Distribution and impact of microplastics in sensitive high alpine environments
In the past few years, the awareness about microplastics (MP) in the environment has evolved extremely fast. The topic is omnipresent when media report about enormous amounts of plastics in the sea. However, microplastic pollution did not make a halt in front of seemingly inaccessible areas such as high alpine areas. Sources thereof are manifold and can locally be attributed to skiing tourism, construction activities in high altitudes and the connected gastronomy. Additionally, there are also long-range sources from where particles by airborne transport are manifested in ice and snow. In glacial skiing areas those emissions add on by the local usage of geotextiles in order to reduce albedo. Large areas covered by geotextiles are emission sources for polypropylene fibers which remain in high altitudes and can have an impact on the cryobiota. MP particles are also connected with additives which alter soils, waters and the communities living therein. This fact requires a shift in the overall awareness towards this issue which should result in a sustainable change of behaviour in our plastic consumption. It is the goal in this project to produce a broader understanding of the extent and quality of plastics pollution, especially in high altitude areas. We plan excursions to Tyrolean glaciers together with the schools to investigate the current plastics contamination. Additional data will be gathered with a Citizen Science contribution via a littering app (Dreckspotz). With the next generation we will investigate via workshops at the University of Innsbruck the impact of MP on living organisms such as microorganisms and aquatic invertebrates. Our goal is to achieve new measures together with stakeholders (such as the cable car lobby, Austrian Alpine Club, Naturfreunde) and politicians in the sense of sustainable handling of sensitive ecosystems such as high alpine regions. The next generation should be in the position to move the general awareness to their benefit of their future.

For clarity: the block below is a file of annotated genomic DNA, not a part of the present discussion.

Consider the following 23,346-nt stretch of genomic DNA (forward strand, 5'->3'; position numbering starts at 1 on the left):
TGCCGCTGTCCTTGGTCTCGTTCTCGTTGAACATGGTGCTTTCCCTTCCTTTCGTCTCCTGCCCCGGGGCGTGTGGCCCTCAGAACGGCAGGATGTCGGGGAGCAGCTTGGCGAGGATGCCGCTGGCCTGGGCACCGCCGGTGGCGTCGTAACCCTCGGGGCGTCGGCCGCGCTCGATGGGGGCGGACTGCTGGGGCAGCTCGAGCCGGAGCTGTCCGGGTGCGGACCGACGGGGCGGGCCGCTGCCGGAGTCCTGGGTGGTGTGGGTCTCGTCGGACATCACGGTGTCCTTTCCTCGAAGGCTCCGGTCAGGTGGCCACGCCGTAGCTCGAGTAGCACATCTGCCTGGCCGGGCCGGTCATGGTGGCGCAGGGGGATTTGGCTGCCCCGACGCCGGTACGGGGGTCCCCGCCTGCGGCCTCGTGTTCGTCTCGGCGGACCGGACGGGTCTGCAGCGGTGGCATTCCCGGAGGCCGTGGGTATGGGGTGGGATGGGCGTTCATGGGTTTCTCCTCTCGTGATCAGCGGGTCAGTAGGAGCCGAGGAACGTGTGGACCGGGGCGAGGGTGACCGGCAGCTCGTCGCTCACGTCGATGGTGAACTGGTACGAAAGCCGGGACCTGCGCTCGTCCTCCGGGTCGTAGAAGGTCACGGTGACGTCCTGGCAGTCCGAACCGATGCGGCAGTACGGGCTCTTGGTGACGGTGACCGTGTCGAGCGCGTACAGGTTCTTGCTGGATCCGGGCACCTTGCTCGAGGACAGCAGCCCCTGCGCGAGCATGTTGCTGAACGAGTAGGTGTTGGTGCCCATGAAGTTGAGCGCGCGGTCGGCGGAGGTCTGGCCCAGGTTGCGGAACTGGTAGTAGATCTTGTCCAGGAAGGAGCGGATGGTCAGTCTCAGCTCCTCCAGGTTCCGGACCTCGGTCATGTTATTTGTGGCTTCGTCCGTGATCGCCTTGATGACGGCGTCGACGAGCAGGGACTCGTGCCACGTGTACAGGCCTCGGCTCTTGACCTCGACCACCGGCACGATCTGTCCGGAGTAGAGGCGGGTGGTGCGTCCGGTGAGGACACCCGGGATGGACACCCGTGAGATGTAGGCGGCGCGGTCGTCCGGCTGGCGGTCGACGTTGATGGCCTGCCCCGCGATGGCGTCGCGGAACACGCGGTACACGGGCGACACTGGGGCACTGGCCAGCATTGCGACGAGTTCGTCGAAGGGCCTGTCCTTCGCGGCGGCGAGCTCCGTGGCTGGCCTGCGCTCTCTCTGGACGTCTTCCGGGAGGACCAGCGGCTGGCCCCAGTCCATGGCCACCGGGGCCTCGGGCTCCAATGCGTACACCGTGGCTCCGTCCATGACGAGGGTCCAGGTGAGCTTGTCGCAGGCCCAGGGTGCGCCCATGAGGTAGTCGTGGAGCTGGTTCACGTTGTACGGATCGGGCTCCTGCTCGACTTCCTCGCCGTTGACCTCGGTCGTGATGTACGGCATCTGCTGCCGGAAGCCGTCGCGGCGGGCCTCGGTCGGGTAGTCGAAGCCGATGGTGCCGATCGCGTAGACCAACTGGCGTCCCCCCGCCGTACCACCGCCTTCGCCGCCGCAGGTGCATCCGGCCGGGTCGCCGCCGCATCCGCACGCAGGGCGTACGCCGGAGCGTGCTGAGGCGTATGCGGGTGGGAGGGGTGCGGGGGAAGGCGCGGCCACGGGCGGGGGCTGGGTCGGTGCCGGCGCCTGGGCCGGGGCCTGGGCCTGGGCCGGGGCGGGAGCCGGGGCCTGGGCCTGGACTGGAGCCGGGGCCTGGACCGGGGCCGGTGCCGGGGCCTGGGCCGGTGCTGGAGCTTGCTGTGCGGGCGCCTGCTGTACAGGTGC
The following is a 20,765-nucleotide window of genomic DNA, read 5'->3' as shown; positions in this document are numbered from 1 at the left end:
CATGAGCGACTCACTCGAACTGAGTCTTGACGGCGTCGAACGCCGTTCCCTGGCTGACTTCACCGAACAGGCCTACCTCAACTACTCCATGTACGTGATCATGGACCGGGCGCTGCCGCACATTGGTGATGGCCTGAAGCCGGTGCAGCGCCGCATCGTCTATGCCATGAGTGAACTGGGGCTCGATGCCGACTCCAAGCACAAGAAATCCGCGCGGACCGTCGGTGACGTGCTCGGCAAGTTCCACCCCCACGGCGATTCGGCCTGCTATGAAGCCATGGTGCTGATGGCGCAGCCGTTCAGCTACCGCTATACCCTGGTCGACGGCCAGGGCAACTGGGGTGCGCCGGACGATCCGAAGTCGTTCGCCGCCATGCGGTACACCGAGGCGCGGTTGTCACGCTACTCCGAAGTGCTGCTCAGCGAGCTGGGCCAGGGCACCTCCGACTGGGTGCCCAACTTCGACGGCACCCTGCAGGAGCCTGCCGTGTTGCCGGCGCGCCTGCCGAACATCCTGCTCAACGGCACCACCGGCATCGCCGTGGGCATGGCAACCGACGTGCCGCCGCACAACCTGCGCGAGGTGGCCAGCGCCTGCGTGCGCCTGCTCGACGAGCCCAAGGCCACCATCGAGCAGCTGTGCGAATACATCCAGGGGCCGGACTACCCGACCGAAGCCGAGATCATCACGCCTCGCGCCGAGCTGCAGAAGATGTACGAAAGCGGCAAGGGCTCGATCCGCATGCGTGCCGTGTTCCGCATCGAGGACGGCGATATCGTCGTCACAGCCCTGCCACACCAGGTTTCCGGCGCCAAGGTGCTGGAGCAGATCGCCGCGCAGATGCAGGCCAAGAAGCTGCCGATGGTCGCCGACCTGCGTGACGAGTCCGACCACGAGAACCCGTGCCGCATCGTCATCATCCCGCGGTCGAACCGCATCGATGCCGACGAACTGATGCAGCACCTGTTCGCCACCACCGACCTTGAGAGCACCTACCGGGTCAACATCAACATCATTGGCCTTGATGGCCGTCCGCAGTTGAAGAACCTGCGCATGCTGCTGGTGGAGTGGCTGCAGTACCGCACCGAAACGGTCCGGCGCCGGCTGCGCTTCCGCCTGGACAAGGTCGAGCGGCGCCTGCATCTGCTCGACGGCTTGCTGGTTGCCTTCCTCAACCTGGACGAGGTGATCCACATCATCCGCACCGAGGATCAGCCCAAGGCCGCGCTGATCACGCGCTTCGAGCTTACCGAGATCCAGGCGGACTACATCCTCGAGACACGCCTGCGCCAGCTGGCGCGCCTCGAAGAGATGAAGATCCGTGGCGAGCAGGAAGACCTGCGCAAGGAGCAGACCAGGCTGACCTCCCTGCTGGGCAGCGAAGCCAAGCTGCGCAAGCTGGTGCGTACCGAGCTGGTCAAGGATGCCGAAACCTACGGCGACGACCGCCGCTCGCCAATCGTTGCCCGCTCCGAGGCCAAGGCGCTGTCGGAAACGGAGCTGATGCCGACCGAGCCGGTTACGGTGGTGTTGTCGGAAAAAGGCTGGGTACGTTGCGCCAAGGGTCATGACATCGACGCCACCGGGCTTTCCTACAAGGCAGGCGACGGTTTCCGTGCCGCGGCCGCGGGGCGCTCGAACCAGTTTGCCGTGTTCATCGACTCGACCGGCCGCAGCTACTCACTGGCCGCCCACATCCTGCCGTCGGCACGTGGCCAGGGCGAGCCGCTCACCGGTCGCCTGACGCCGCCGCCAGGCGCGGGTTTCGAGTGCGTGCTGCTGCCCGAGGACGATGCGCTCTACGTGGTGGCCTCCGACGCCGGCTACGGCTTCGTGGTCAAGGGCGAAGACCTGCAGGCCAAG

(Photocredit © Klemens Weisleitner)